Public Sector Economics



Sustainable Development Goal 16: Focus on public institutions, World Public Sector Report 2019*

Dagmar Radin
Review   |   Year:  2019   |   Pages:  477 - 483   |   Volume:  43   |   Issue:  4
Received:  October 2, 2019   |   Accepted:  October 8, 2019   |   Published online:  December 1, 2019
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The Sustainable Development Goals (SDGs), part of the United Nations’ 2030 Agenda for Sustainable Development, have by now become a widely recognized and agreed upon set of developmental goals the world community is striving to achieve. One of the goals connected to the success and achievement of all the others is SDG 16, which focuses on public institutions. The World Public Sector Report (WPSR) reviewed here focuses on the part of SDG 16 addressing institutional principles of effectiveness, transparency, accountability, anti-corruption, inclusiveness of decision-making processes, access to information and non-discrimination. More specifically, the Report analyzes the institutional principle of anti-corruption and the cross-cutting issue of gender equality, as well as the public budget process, and risk management in public administration as instruments and tools that can advance the attainment of the SDG16 goal. 

The SDGs have become a substantive part of the dialogue in the international organizations focused on developmental issues as well as within national governments, the international academic community and civil society worldwide. While the UN 2030 Agenda is a comprehensive document outlining the priorities, commitments, goals, targets of achieving sustainable development, the SDGs represent seventeen goals identified as action arenas, interconnected with one another, and requiring a comprehensive approach to achieve, through the consideration and inclusion of what are known as “the 5 Ps” (people, planet, prosperity, peace and partnership). If there is one message that the UN sends through the Agenda it is that the only way to achieve all SDGs by 2030 is by considering how actions to achieve one goal affect all the others. While the achievement of all of the SDGs by every country by 2030 is an ambitious, and some would even say unrealistic, target, the goals represent not only specific areas where action is needed to achieve a sustainable world, but also constitute a new understanding and acknowledgment that different segments of development are no longer seen as operating in individual silos, exclusive to the agencies and policy areas targeting them. Rather, the adoption of the SDGs represents an acknowledgment that the SDGs are closely interrelated, dependent on and influencing one another, and that cooperation between the different areas is crucial for their joint success.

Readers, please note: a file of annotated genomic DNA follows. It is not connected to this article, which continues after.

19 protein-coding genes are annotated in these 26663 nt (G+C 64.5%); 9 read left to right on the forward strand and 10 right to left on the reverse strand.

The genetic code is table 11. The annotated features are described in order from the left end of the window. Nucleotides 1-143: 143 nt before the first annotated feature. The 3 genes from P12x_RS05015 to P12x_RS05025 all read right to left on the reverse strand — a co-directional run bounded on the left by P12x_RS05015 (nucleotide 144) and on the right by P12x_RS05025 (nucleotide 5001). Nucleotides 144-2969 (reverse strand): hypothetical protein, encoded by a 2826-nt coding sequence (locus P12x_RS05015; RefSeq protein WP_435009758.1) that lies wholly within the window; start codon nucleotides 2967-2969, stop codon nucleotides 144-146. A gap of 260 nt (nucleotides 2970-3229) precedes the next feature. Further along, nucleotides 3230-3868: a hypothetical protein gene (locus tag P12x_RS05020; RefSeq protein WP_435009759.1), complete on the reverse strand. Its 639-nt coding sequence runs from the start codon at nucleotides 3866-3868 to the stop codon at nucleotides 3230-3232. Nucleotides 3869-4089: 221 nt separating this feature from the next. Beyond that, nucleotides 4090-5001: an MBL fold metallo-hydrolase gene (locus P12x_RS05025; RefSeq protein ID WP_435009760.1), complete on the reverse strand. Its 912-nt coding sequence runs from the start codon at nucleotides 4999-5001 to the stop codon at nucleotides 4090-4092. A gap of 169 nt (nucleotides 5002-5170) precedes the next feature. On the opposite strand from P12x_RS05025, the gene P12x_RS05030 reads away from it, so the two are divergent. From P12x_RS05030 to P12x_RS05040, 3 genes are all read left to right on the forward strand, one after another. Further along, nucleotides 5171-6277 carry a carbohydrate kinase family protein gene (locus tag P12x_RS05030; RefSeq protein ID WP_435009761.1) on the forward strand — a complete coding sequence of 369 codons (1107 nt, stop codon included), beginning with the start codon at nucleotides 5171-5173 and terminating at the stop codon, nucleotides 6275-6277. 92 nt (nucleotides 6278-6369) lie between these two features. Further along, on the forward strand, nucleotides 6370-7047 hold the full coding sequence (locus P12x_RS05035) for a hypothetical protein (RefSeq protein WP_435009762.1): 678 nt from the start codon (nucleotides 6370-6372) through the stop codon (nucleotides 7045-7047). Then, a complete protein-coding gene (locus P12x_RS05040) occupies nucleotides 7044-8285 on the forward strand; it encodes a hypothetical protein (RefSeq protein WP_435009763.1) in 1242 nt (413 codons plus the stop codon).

One of the SDGs connected to the success and achievement of all the others is SDG 16 which focuses on public institutions. In addition to being a standalone issue, both the Agenda and the SDGs feature institutions as a cross-cutting issue tying in multiple goals. SDG 16 is about promoting “peaceful and inclusive societies for sustainable development, provide access to justice for all and build[ing] effective, accountable and inclusive institutions at all levels”. 

In light of the importance of SDG 16, the United Nations Department of Economic and Social Affairs (UNDESA) was tasked to inform the review on the progress on the goal for the High-level Political Forum that took place in July 2019 and which gave the opportunity to Member States to discuss this issue. The end product of this undertaking is the WPSR reviewed here. The seventy-four individuals contributing to the Report come from a variety of backgrounds and experiences: several UN agencies, international organizations, national governments, public institutions, and academia from across the world, all reflected in the diversity of examples that enrich the Report, as well as the rigor, breadth and depth of knowledge presented in it. 

The Report focuses on the part of SDG 16 addressing institutional principles of effectiveness, transparency, accountability, anti-corruption, inclusiveness of decision-making processes, access to information and non-discrimination. However, because of the breadth of the principles, which would make the task of creating a comprehensive Report on all institutional principles and across all issues impossible to complete within a reasonable time frame, the authors have chosen to focus on a sample of issues and instruments that do a reasonably good job of illustrating the state of affairs on the goal attainment and that are tied closely together (ex. Anti-corruption and budgetary processes).